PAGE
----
Lamborghini awes but drives poor children far in life

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‘Bread’ navigates the student mindset

Venkat Raman

When young Mustafa Sheikh took a million dollar Lamborghini to a low decile school in Auckland, it was not to show off his wealth; instead it was to show the children that the rich man’s car was born out of dream on paper and that they too achieve great things in their life with the right thinking and approach.

The Lamborghini, in his view, does not illustrate material value in children.

He said that the concept of monetary worth is developed later in life.

To a child, a Lamborghini is a symbol of freedom, a beacon of hope.

“The energy of children crowding around the car was electrifying. For at that very moment, no matter which issues might have been going on at home or any issues at school were forgotten,” he said.

For all that pomp and show, Mustafa is not a dreamer but a doer. The first step in the move towards bridging the gap between the haves and have-nots is to show the inspire the latter to muster courage and grow, he said.

Creative thinkers

“Children are creative thinkers. They believe in aliens, Santa and superheroes. We start our mentoring programme by getting students to write their dreams on a piece of paper in a classroom. Alternatively, we can display to them a literal dream embodied by a Lamborghini physically in-front of them. We show the children this car and say now, that is what a dream can accomplish, let us rework your personal goals to aim higher because we just showed you what is possible,” he said.

This young entrepreneur established ‘Bread,’ a charity that aims to mentor youngsters onto positive life-change and lead them on the path of success.

As well as eradicating child poverty from the face of New Zealand, he aims to promote a healthy, vibrant society that will spell overall wellbeing.

About Mustafa Sheikh

Graduating from Gisborne Boys’ High School in 2012, Mustafa obtained his BSc and BSC Honours from the University of Auckland and soon thereafter launched his career.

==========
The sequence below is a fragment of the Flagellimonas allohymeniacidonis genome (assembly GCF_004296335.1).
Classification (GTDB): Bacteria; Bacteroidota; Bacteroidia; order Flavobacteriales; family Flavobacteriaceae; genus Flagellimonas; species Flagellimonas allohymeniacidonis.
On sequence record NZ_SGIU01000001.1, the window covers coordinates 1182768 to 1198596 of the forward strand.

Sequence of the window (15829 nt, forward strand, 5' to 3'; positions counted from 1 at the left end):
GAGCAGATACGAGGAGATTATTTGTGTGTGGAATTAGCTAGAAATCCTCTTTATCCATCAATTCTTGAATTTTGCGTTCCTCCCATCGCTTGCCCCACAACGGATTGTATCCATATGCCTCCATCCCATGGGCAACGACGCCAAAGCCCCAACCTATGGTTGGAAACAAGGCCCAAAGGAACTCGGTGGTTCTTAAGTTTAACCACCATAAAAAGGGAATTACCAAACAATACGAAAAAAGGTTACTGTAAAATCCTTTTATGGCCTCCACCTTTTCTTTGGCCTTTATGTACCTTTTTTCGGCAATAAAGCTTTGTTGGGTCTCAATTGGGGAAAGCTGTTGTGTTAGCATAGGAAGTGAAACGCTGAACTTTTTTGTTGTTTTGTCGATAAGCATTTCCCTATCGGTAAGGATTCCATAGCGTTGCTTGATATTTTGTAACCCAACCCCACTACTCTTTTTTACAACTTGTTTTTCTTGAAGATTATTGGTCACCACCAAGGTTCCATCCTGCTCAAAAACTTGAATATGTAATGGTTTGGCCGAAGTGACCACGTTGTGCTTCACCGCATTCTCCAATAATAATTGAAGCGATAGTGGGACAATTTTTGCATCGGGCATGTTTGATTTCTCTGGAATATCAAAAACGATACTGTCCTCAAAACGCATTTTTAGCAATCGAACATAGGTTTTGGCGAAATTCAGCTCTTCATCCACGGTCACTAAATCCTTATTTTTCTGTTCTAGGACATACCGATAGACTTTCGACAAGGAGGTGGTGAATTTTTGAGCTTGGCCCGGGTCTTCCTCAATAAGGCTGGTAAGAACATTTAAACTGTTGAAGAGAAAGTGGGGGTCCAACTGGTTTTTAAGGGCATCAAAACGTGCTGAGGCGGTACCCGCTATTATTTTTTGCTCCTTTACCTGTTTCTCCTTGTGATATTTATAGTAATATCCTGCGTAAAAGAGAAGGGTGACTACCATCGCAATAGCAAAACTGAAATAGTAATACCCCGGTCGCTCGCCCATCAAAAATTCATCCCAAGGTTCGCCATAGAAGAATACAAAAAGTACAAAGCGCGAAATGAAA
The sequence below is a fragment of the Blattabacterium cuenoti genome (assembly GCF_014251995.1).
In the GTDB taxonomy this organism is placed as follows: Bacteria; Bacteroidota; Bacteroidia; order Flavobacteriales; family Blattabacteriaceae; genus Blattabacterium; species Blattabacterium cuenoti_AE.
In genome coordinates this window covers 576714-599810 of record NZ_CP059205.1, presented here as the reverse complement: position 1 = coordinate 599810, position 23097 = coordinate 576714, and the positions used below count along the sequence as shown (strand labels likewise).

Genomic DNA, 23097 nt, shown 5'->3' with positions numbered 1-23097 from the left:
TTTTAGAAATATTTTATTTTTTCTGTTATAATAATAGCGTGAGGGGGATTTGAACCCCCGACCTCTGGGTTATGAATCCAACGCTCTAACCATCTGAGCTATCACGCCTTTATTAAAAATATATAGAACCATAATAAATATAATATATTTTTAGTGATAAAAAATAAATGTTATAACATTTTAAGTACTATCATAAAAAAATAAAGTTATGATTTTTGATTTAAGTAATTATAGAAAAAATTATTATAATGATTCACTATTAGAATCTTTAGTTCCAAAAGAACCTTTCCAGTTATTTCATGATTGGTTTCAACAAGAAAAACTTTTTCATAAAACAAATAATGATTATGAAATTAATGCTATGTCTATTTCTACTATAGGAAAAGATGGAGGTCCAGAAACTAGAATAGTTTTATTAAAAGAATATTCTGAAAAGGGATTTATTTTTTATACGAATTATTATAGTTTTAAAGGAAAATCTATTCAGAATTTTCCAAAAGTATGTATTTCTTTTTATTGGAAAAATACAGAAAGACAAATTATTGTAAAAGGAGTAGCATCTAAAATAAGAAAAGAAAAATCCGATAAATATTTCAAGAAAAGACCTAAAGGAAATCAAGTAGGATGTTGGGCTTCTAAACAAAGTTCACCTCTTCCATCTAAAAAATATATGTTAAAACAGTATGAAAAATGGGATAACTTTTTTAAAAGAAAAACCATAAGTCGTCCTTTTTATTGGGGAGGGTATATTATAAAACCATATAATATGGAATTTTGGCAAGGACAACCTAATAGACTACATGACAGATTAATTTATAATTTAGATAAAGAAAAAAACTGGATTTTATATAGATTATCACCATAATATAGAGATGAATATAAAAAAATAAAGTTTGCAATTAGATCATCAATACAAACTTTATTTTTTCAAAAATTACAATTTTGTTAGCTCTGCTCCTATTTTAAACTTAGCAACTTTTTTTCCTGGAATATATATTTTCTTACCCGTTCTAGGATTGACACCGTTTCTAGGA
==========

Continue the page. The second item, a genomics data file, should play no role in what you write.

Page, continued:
With proclivities towards charity and community care projects, he volunteered at the Starship Hospital and thereafter established ‘Bread.’

“We cannot sleep knowing that tens of thousands of young Kiwis go to school hungry, that many of them walk to school barefoot and that they stay wet and cold on every rainy day,” he said and asked, “How can we sit back and not help our communities?”

He believes that every child deserves to grow without a worry in the world.

“But these children are missing out. They too have dreams,” he said.

Mustafa believes that Mentoring allows in understanding students.

“If a student is really passionate about Rugby but doesn’t have the right gear, we can help them by giving them a pair of boots,” he said.

Changing approach in life

Mustafa said that the goal of ‘Bread’ is to inspire and motivate students’ mindset and add a sparkle to their day.

“One may ask how donating a pair of rugby boots contributes to alleviating poverty in our communities. Poverty is by definition is an income below a certain threshold leading to difficulty accessing certain resources such as food or clothing. Its issues are far more complex than simply being hungry,” he said.

Mustafa and his team (comprising Co-Founder Hamish, a Year Five Medical Student and Trustee Crystal) hold mentoring sessions with a group of students (mainly Year 7 and 8) regularly, inspiring and promoting their dreams.

Motivating young minds

“We cover aspects such as goal planning and career guidance. If a student wants to sidestep like Sonny Bill Williams or become a nurse, doctor or anything else, we will do our best to support their vision. We will set goals and motivate them to do what they desire. The mentors are volunteers, a large majority of mentors are medical students from Auckland University. We often host lunches for our students too,” he said.

This Lamborghini has sparked students to dream. It’s Bread’s responsibility to now assist them with their new goals, he said.

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